Scientific name: Solidago houghtonii
Cover photo credit: Wasyl Bakowsky
“Threatened” means the species lives in the wild in Ontario, is not endangered, but is likely to become endangered if steps are not taken to address factors threatening it.
Date added to the Species at Risk in Ontario List
Houghton’s Goldenrod was already assessed as threatened when the Endangered Species Act took effect in 2008.
What it looks like
Houghton’s Goldenrod produces showy, yellow flowers in late summer and early autumn. The smooth reddish stems of this wildflower can reach 30 to 60 centimetres in height.
The lower stem leaves are narrow and long, becoming smaller further up the stem. Houghton’s Goldenrod usually has five to 30 flower heads with 20 to 30 flowers in each.
Where it lives
In Ontario, Houghton’s Goldenrod grows primarily on open alvars, which are barren-looking landscapes of exposed bedrock with very little soil.
This rare habitat is kept relatively open and sunny by natural disturbances, such as drought and fire, which prevent shade-producing shrubs and trees from taking over.
Houghton’s Goldenrod is also found in the relatively low wetland areas between sand dunes associated with Great Lakes shorelines.
Where it’s been found in Ontario
Houghton’s Goldenrod is only found near the Great Lakes of North America.
In Ontario, it is found at Cabot Head at the tip of the Bruce Peninsula and at several sites in the Manitoulin Island area.
Based on surveys done in 2003, the Ontario population is estimated to include 27,000 mature plants.
View a larger version of this map (PDF)
What threatens it
One of the main threats to Houghton’s Goldenrod is habitat destruction due to human activities, such as urban development, habitat alteration and recreational activities.
Road widening has already resulted in the loss of one population. The natural growth of trees and shrubs that shade-out this sun-loving plant is also a serious problem.
At some sites, invasive plants that compete with this plant for light and space are also an issue.
Action we are taking
Threatened Species and their general habitat are automatically protected.
General Habitat Protection - June 30, 2013
A recovery strategy advises the ministry on ways to ensure healthy numbers of the species return to Ontario.
Read the executive summary (June 25, 2015)
Read the recovery strategy (June 25, 2015)
Government response statement
A government response statement outlines the actions the government intends to take or support to help recover the species.
Read the government response statement (March 23, 2016)
Review of progress
A review of progress made toward protecting and recovering a species is required no later than the time specified in the species’ government response statement, or not later than five years after the government response statement is published if no time is specified.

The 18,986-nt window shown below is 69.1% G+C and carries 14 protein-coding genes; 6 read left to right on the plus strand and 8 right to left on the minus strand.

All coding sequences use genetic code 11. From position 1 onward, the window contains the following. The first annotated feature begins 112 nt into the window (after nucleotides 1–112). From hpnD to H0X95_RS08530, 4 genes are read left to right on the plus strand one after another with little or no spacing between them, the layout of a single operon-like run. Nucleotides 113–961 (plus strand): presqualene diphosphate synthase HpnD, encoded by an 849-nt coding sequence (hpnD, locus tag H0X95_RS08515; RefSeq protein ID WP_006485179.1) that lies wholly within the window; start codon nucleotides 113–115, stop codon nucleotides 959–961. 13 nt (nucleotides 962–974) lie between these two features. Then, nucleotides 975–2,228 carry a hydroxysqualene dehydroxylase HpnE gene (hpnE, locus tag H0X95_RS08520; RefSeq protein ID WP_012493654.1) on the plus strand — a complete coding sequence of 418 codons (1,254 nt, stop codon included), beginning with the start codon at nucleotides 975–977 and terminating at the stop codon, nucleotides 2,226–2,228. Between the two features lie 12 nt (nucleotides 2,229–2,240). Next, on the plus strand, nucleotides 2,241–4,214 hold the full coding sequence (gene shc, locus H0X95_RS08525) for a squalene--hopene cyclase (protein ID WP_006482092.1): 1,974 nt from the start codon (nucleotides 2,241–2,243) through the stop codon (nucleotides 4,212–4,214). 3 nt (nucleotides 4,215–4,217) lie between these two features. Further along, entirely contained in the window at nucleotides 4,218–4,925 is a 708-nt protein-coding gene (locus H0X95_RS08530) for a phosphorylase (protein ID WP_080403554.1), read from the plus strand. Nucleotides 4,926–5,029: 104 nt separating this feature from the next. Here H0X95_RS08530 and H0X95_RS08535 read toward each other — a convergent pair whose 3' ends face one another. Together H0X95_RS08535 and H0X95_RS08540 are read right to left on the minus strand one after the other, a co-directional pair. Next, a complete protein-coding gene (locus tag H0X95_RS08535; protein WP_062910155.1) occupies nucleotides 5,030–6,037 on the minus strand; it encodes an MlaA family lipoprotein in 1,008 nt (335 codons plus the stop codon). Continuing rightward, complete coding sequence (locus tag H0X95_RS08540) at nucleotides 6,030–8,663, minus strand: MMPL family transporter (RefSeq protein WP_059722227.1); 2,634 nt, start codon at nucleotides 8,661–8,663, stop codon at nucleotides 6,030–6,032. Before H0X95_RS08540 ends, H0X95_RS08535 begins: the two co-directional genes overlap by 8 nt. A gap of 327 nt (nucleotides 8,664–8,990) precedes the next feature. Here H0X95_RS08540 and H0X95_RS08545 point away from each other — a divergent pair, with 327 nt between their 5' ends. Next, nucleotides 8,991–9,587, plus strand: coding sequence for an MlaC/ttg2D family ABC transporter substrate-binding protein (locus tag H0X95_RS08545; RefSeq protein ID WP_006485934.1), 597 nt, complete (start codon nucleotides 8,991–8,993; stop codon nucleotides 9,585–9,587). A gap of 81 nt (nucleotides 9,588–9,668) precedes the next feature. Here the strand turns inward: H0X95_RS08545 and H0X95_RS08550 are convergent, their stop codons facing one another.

Read the report on progress towards the protection and recovery of 18 species at risk, including Houghton’s Goldenrod (2021).
What you can do
Report a Sighting
Report a sighting of an endangered animal or plant to the Natural Heritage Information Centre. Photographs with specific locations or mapping coordinates are always helpful.
Learn more about reporting wildlife.
Volunteer with your local nature club or provincial park to participate in surveys or stewardship work focused on species at risk.
Be a good steward
- Private land owners have a very important role to play in species recovery. If you find Houghton’s Goldenrod on your land, you may be eligible for stewardship programs that support the protection and recovery of species at risk and their habitats.
- Invasive species seriously threaten many of Ontario’s species at risk. To learn what you can do to help reduce the threat of invasive species, visit:
- Pollinators, such as bees, are in steep decline across the globe and they play a key role in the survival of many of Ontario’s rare plants. For information on how you can help scientists monitor pollinator populations in Ontario visit:
- Houghton’s Goldenrod and many other species at risk depend on healthy grassland prairies, a very rare habitat in Ontario. Learn more about these habitats, the species that depend on them, and what you can do to help at
Report illegal activity
Report any illegal activity related to plants and wildlife to 1-877-TIPS-MNR (847-7667).
- Goldenrod flowers are a magnet for bees and butterflies that feed on nectar and pollen. Many populations of these insect pollinators are declining around the world. You can help prevent the loss of pollinators by planting insect-friendly plants such as goldenrods, Butterfly Milkweed and Yellow Daisy in your garden.
- Houghton’s Goldenrod grows almost exclusively near the north shores of Lake Huron and Lake Michigan